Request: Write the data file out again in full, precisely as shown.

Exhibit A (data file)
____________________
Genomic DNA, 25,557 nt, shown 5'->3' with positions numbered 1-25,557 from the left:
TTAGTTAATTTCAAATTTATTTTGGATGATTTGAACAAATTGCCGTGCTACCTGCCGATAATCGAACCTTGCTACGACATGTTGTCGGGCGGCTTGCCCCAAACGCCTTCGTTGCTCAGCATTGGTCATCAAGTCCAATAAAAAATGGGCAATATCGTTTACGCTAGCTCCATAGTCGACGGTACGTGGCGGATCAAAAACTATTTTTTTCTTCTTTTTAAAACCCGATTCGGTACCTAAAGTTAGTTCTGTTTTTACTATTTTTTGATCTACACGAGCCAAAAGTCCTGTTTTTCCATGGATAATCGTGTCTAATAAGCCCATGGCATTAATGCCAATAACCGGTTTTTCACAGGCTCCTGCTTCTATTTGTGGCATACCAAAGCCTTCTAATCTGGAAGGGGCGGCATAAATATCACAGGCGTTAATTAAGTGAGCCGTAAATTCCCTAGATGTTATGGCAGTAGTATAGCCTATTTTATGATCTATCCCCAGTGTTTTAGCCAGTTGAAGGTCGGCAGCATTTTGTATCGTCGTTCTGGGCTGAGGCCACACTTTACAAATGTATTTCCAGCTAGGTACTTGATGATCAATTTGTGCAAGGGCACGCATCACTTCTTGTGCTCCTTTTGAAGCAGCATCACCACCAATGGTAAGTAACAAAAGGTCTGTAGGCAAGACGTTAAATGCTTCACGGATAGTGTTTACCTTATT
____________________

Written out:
Genomic DNA, 25,557 nt, shown 5'->3' with positions numbered 1-25,557 from the left:
TTAGTTAATTTCAAATTTATTTTGGATGATTTGAACAAATTGCCGTGCTACCTGCCGATAATCGAACCTTGCTACGACATGTTGTCGGGCGGCTTGCCCCAAACGCCTTCGTTGCTCAGCATTGGTCATCAAGTCCAATAAAAAATGGGCAATATCGTTTACGCTAGCTCCATAGTCGACGGTACGTGGCGGATCAAAAACTATTTTTTTCTTCTTTTTAAAACCCGATTCGGTACCTAAAGTTAGTTCTGTTTTTACTATTTTTTGATCTACACGAGCCAAAAGTCCTGTTTTTCCATGGATAATCGTGTCTAATAAGCCCATGGCATTAATGCCAATAACCGGTTTTTCACAGGCTCCTGCTTCTATTTGTGGCATACCAAAGCCTTCTAATCTGGAAGGGGCGGCATAAATATCACAGGCGTTAATTAAGTGAGCCGTAAATTCCCTAGATGTTATGGCAGTAGTATAGCCTATTTTATGATCTATCCCCAGTGTTTTAGCCAGTTGAAGGTCGGCAGCATTTTGTATCGTCGTTCTGGGCTGAGGCCACACTTTACAAATGTATTTCCAGCTAGGTACTTGATGATCAATTTGTGCAAGGGCACGCATCACTTCTTGTGCTCCTTTTGAAGCAGCATCACCACCAATGGTAAGTAACAAAAGGTCTGTAGGCAAGACGTTAAATGCTTCACGGATAGTGTTTACCTTATT